Las Vegas — The International Association for Physicians in Aesthetic Medicine has released a study suggesting that vast majority of American women think medical credentials are critical in their choice of where they receive aesthetic treatments, reports news source PRWeb.
The Las Vegas-based IAPAM’s 2007 Aesthetic Medicine Consumer Study surveyed women ages 21 to 60 on their perception of various aesthetic-medicine procedures. In what the study interprets as a reaction to the unregulated medical-spa industry, 78 percent of the respondents rated medical credentials as very important when choosing an aesthetic-treatment provider.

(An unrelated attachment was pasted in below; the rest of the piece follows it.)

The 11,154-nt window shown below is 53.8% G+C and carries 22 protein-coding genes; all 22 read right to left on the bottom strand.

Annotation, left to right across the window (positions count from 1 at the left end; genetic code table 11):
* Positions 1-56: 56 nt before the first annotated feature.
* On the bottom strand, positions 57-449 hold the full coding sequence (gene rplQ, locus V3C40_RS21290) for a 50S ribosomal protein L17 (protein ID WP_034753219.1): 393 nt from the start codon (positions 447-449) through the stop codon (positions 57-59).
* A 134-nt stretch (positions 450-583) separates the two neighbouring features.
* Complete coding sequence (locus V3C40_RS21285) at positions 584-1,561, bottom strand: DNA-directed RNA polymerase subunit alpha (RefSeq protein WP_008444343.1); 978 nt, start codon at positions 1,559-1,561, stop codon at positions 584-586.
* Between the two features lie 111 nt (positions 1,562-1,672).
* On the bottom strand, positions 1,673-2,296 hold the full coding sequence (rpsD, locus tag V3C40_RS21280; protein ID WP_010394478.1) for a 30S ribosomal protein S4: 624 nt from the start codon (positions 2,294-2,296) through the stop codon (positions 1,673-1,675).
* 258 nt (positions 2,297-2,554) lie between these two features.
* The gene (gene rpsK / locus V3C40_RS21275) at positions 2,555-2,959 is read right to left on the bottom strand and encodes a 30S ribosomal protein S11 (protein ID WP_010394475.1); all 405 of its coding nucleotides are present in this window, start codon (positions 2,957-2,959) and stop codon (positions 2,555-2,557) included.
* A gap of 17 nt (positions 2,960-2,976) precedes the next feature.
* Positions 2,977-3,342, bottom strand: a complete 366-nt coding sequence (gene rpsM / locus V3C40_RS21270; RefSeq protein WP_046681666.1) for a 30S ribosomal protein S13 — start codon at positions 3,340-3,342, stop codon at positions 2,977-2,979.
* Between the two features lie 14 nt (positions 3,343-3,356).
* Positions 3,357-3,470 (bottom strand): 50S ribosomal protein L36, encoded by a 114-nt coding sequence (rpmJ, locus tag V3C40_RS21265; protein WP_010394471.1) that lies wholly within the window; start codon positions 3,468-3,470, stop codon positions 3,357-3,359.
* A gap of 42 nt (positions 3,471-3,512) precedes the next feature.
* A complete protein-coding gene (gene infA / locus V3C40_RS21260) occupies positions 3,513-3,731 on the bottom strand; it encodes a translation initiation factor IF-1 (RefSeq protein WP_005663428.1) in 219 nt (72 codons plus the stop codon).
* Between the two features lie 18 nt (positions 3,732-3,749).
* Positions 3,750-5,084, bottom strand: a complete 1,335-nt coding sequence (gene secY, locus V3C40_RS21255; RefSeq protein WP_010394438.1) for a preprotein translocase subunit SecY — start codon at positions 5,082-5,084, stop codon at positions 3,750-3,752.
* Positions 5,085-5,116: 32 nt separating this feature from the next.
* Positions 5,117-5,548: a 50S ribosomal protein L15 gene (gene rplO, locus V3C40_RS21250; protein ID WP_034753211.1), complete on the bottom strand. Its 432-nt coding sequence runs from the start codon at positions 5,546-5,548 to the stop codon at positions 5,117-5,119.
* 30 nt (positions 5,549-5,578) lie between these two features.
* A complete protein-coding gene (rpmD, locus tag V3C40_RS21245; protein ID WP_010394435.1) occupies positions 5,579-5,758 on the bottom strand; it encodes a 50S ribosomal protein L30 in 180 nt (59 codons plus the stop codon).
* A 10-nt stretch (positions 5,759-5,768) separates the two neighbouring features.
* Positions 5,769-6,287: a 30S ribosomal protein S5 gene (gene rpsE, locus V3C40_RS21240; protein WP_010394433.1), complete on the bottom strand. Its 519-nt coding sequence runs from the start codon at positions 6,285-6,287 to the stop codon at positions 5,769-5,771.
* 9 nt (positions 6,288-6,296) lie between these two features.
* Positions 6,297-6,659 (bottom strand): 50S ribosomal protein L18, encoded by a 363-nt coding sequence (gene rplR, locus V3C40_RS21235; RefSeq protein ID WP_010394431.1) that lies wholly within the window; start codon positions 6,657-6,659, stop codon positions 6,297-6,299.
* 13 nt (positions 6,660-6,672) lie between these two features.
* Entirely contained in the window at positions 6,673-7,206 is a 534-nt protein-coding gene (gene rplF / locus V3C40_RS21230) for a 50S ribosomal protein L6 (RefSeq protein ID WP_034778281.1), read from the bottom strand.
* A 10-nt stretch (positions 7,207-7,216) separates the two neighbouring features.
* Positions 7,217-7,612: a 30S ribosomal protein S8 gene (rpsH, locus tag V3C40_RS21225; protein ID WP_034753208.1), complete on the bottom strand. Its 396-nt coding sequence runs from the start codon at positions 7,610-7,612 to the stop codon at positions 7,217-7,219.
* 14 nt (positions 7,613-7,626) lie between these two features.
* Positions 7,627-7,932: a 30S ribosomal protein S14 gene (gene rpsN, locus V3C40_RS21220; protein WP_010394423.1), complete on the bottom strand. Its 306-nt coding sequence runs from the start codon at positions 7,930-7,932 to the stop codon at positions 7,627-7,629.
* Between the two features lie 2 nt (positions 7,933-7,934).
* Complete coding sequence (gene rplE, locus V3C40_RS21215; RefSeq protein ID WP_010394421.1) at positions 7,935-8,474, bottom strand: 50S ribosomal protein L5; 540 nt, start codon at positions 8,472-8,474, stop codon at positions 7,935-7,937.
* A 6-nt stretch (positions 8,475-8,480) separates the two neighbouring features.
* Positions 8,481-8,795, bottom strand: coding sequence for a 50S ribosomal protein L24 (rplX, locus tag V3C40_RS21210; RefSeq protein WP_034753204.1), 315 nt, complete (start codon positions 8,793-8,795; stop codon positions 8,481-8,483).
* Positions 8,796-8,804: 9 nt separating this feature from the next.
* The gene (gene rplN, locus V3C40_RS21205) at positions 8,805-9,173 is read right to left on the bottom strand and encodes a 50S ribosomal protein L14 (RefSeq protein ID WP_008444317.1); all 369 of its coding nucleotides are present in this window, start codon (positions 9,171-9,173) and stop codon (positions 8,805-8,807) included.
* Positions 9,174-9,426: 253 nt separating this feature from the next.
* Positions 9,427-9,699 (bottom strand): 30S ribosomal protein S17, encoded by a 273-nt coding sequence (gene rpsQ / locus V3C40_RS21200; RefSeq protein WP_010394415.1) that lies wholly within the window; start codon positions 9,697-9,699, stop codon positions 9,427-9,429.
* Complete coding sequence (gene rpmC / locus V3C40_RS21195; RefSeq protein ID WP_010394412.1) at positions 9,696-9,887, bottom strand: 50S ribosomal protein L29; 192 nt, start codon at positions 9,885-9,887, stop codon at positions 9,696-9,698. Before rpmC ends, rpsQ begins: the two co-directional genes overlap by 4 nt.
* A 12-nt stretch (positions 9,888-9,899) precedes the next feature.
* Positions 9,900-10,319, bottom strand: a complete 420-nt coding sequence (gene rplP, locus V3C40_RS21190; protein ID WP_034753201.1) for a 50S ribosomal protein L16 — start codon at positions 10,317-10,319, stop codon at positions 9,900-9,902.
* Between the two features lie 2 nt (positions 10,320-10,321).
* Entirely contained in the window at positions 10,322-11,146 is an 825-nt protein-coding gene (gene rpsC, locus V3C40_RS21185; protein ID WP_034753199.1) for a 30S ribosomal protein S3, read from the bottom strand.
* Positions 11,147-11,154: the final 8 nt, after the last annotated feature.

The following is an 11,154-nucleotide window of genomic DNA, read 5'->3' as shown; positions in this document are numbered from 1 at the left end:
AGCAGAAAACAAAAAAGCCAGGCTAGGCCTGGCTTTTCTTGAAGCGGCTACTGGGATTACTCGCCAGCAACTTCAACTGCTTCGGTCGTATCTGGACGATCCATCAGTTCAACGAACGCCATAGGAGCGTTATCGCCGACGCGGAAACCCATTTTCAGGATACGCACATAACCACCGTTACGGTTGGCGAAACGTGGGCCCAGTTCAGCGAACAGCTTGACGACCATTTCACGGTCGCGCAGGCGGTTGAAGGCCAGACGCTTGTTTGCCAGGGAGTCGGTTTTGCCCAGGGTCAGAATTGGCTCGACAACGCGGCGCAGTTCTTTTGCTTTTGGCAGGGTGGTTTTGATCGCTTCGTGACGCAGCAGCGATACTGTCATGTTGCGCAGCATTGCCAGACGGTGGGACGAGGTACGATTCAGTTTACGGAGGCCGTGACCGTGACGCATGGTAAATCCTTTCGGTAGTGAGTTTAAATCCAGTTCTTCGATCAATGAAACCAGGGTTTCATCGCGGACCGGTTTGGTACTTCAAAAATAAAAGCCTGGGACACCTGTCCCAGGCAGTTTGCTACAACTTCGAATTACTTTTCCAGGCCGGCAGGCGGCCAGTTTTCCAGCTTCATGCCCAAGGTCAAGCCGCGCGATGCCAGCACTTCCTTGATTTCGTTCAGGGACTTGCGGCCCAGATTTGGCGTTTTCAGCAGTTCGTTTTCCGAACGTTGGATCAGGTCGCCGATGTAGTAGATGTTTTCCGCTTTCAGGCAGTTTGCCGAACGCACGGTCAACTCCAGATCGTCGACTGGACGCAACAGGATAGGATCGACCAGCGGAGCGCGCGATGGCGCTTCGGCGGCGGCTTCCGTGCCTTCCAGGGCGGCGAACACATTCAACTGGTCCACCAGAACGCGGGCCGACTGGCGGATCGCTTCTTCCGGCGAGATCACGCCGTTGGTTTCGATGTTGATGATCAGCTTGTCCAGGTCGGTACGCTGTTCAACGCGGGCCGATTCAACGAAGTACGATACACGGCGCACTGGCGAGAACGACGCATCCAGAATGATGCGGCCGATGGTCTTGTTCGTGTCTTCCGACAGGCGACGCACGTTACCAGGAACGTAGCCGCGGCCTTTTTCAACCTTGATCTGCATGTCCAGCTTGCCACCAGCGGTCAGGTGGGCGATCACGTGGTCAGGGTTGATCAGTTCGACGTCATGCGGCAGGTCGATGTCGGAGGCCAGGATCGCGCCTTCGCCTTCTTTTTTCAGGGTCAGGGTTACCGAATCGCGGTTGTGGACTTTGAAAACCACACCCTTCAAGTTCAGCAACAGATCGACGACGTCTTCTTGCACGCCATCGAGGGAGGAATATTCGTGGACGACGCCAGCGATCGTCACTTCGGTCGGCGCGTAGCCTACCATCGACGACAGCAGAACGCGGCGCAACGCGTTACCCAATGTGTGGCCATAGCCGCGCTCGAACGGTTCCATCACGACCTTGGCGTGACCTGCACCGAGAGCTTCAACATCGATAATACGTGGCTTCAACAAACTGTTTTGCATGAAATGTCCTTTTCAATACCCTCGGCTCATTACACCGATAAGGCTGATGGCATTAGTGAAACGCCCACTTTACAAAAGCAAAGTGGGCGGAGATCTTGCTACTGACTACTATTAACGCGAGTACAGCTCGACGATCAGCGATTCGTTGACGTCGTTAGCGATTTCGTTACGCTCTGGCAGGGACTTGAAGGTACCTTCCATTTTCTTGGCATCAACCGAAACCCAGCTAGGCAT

The study finds that most respondents say they prefer to have cosmetic treatments done in a medical environment versus a spa-like environment, and concludes that the collected data may demonstrate to physicians that there is substantial demand for them to include aesthetic procedures in their practices.
The goal of the study, conducted in March, was to provide guidance for the IAPAM’s physician members who are interested in integrating aesthetic-medicine procedures into their practice. IAPAM officials say the study is the first to confirm that consumer demand exists to this extent and that the public wants procedures such as Botox and dermal filler injections, laser hair removal, leg-vein treatments and chemical peels to be done by a physician.
IAPAM’s 2007 Aesthetic Medicine Consumer Study is available at www.theiapam.com/study.